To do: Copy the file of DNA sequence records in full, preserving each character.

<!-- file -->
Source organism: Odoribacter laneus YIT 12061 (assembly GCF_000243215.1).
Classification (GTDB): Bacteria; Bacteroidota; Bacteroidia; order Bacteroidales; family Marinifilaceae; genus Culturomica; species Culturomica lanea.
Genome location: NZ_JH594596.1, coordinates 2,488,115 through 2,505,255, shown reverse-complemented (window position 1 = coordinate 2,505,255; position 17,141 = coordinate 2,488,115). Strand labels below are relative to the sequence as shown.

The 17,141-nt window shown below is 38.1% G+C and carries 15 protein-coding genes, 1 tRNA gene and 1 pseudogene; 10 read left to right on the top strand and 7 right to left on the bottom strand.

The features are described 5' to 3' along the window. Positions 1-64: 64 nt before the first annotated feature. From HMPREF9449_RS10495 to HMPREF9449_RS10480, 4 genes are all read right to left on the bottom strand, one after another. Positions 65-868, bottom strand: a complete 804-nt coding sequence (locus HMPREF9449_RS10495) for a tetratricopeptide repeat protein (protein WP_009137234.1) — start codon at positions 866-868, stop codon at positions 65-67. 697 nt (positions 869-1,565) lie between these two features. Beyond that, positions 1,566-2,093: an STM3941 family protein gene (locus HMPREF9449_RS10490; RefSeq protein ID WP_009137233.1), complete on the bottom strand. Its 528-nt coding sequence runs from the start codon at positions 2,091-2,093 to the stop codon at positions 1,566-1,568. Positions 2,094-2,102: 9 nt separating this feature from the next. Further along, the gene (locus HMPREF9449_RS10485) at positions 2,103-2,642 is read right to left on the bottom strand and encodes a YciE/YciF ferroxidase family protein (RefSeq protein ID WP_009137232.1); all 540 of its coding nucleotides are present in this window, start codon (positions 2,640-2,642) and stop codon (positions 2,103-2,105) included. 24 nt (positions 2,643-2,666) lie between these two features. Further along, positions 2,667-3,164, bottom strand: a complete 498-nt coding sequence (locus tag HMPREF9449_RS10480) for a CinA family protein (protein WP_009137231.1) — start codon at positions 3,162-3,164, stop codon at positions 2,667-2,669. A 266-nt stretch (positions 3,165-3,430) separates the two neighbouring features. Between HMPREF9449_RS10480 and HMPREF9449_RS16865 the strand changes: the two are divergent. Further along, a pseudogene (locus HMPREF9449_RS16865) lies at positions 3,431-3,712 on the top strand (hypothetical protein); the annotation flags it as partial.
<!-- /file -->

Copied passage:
Source organism: Odoribacter laneus YIT 12061 (assembly GCF_000243215.1).
Classification (GTDB): Bacteria; Bacteroidota; Bacteroidia; order Bacteroidales; family Marinifilaceae; genus Culturomica; species Culturomica lanea.
Genome location: NZ_JH594596.1, coordinates 2,488,115 through 2,505,255, shown reverse-complemented (window position 1 = coordinate 2,505,255; position 17,141 = coordinate 2,488,115). Strand labels below are relative to the sequence as shown.

The 17,141-nt window shown below is 38.1% G+C and carries 15 protein-coding genes, 1 tRNA gene and 1 pseudogene; 10 read left to right on the top strand and 7 right to left on the bottom strand.

The features are described 5' to 3' along the window. Positions 1-64: 64 nt before the first annotated feature. From HMPREF9449_RS10495 to HMPREF9449_RS10480, 4 genes are all read right to left on the bottom strand, one after another. Positions 65-868, bottom strand: a complete 804-nt coding sequence (locus HMPREF9449_RS10495) for a tetratricopeptide repeat protein (protein WP_009137234.1) — start codon at positions 866-868, stop codon at positions 65-67. 697 nt (positions 869-1,565) lie between these two features. Beyond that, positions 1,566-2,093: an STM3941 family protein gene (locus HMPREF9449_RS10490; RefSeq protein ID WP_009137233.1), complete on the bottom strand. Its 528-nt coding sequence runs from the start codon at positions 2,091-2,093 to the stop codon at positions 1,566-1,568. Positions 2,094-2,102: 9 nt separating this feature from the next. Further along, the gene (locus HMPREF9449_RS10485) at positions 2,103-2,642 is read right to left on the bottom strand and encodes a YciE/YciF ferroxidase family protein (RefSeq protein ID WP_009137232.1); all 540 of its coding nucleotides are present in this window, start codon (positions 2,640-2,642) and stop codon (positions 2,103-2,105) included. 24 nt (positions 2,643-2,666) lie between these two features. Further along, positions 2,667-3,164, bottom strand: a complete 498-nt coding sequence (locus tag HMPREF9449_RS10480) for a CinA family protein (protein WP_009137231.1) — start codon at positions 3,162-3,164, stop codon at positions 2,667-2,669. A 266-nt stretch (positions 3,165-3,430) separates the two neighbouring features. Between HMPREF9449_RS10480 and HMPREF9449_RS16865 the strand changes: the two are divergent. Further along, a pseudogene (locus HMPREF9449_RS16865) lies at positions 3,431-3,712 on the top strand (hypothetical protein); the annotation flags it as partial.